Location of Aztecs
The Templo Mayor of Tenochtitlan stands as evidence of the Aztec empire's pyramids. (Photo: Images )
Visitors to Mexico can get a taste of the country's pre-Hispanic heritage at many ancient sites, including vestiges of the once-mighty Aztec empire. While pyramids are among Mexico's most famous major cultural and architectural attractions, only one of the Aztecs' many pyramids have survived to the modern age. Most of the country's ancient pyramids were built by other pre-Hispanic people, such as the Maya or the Zapotec.
About the Templo Mayor
The Templo Mayor (templomayor.inah.gob.mx) is the sole remaining evidence of Aztec pyramids. Before the widespread destruction of Aztec pyramids by Spanish settlers, the structures once proliferated throughout the Aztec empire, often serving as the focal point of cities and figuring largely in religious rites, including human sacrifice. The Templo Mayor was the centerpiece of Tenochtitlan, the capital of the Aztec empire, and has been dated to the early 14th century. However, the temple was rebuilt and remodeled as many as eight times, a common practice among both the Aztecs and the Mayas. At one point, it was redesigned to consist of two separate temples. Compared with Mayan pyramids, the Templo Mayor and other Aztec pyramids have much smaller steps, or levels.
Templo Mayor: Modern Location
The Templo Mayor is situated in the midst of modern-day Mexico City and is open to visitors. It features an archaeological museum as part of the modern temple complex. The temple was only unearthed in 1978, when an eight-ton Aztec carving was discovered on the site and the Mexican government decided to destroy several colonial buildings to restore the temple for public visits. Despite going unknown and underground for centuries, the temple's location appears orchestrated with more modern sights of interest; it sits between the National Palace and the first cathedral built in Mexico, adjacent to the Mexico City's main plaza, the Zocalo.
Templo Mayor and Tenochtitlan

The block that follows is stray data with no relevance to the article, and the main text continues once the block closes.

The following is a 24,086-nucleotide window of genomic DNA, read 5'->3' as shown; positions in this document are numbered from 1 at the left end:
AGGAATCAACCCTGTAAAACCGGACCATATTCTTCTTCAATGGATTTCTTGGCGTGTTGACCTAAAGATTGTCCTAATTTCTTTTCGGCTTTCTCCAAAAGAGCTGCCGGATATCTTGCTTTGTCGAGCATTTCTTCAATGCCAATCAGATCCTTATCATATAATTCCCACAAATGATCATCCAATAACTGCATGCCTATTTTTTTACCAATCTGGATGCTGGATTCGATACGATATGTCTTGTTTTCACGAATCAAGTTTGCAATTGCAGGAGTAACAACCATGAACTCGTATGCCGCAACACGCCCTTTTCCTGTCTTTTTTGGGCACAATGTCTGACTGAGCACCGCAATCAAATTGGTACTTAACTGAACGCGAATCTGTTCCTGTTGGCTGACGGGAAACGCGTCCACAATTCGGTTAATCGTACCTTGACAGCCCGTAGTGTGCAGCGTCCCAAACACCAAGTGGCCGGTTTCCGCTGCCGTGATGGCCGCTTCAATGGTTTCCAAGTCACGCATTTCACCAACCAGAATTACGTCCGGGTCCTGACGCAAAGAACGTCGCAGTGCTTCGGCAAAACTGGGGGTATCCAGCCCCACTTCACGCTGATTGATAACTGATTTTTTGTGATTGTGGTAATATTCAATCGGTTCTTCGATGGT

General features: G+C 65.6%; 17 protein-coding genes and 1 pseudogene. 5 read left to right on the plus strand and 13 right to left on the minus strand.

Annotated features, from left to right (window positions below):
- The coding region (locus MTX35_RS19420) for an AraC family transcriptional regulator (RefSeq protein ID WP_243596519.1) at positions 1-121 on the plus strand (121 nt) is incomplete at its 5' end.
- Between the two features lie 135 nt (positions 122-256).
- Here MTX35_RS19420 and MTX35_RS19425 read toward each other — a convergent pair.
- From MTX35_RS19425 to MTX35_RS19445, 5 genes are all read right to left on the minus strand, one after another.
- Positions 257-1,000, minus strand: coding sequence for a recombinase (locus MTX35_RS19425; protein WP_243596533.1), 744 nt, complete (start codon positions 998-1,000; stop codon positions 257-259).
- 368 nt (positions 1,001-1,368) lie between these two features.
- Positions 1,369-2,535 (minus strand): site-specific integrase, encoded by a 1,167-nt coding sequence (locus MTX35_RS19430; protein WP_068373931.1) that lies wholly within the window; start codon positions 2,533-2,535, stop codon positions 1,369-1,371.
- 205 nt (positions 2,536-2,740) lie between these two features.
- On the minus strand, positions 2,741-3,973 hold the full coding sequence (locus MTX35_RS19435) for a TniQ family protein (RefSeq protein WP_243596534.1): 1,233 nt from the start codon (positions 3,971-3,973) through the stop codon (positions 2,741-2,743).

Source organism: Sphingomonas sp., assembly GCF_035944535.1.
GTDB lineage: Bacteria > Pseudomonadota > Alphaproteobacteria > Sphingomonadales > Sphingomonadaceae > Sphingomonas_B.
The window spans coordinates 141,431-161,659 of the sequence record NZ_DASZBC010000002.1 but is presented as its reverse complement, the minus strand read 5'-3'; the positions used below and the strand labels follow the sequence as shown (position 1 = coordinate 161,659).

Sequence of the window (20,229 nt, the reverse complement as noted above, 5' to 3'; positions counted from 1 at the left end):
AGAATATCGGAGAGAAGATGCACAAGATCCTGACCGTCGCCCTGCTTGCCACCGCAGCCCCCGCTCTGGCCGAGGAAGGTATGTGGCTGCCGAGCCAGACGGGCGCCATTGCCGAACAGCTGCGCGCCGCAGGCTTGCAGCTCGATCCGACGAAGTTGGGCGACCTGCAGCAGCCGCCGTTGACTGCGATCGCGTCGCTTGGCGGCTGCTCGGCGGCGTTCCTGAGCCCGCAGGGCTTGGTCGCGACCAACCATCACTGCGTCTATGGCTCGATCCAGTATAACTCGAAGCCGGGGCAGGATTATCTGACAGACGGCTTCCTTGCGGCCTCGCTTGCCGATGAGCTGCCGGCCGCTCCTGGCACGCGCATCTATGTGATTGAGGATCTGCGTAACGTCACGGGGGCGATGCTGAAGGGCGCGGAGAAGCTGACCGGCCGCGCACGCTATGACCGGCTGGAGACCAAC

Templo Mayor originally was built as part of the capital city of the Aztec empire, Tenochtitlan. The site of the temple was considered by the Aztecs to have been the precise place where an eagle perched on a cactus with a snake in its beak, a legendary image that has become Mexico's national symbol. According to the Aztecs, this event marked the location as the center of the world. When the Aztecs inhabited the area, several lakes covered the surrounding valley, including Lake Texcoco. Tenochtitlan was situated on an island in the middle of the lake. At the height of Tenochtitlan's activity and power as a capital city, it had a bustling market, a system of aqueducts for fresh water, a royal zoo, sewage collection by barge and canals as thoroughfares.
Other Aztec Sites and Aztec-Related Pyramids
Though Tenochtitlan's Templo Mayor is the only Aztec pyramid with extant ruins, you can still visit other sites around Mexico that provide a window into Aztec culture. At the Museo Nacional de Antropologia (mna.inah.gob.mx/), you'll see an ancient Aztec calendar stone and compare Templo Mayor with reproductions of the ancient temples in Teotihuacan, erected centuries before the Aztecs created their own. For a closer look at the temples of Teotihuacan, visit the complex, situated about 30 miles northeast of Mexico City. While the city was built between the 1st and 7th centuries, the Aztecs eventually inhabited it, and evidence of their occupation is evident in Aztec-style sculptures on the site.
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What is good info. About the aztec.
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What is some info on the Aztecs.
The Aztec people/tribe were certain ethnic groups of central Mexico, particularly those groups who spoke the Nahuatl language and who dominated large parts of Mesoamerica in t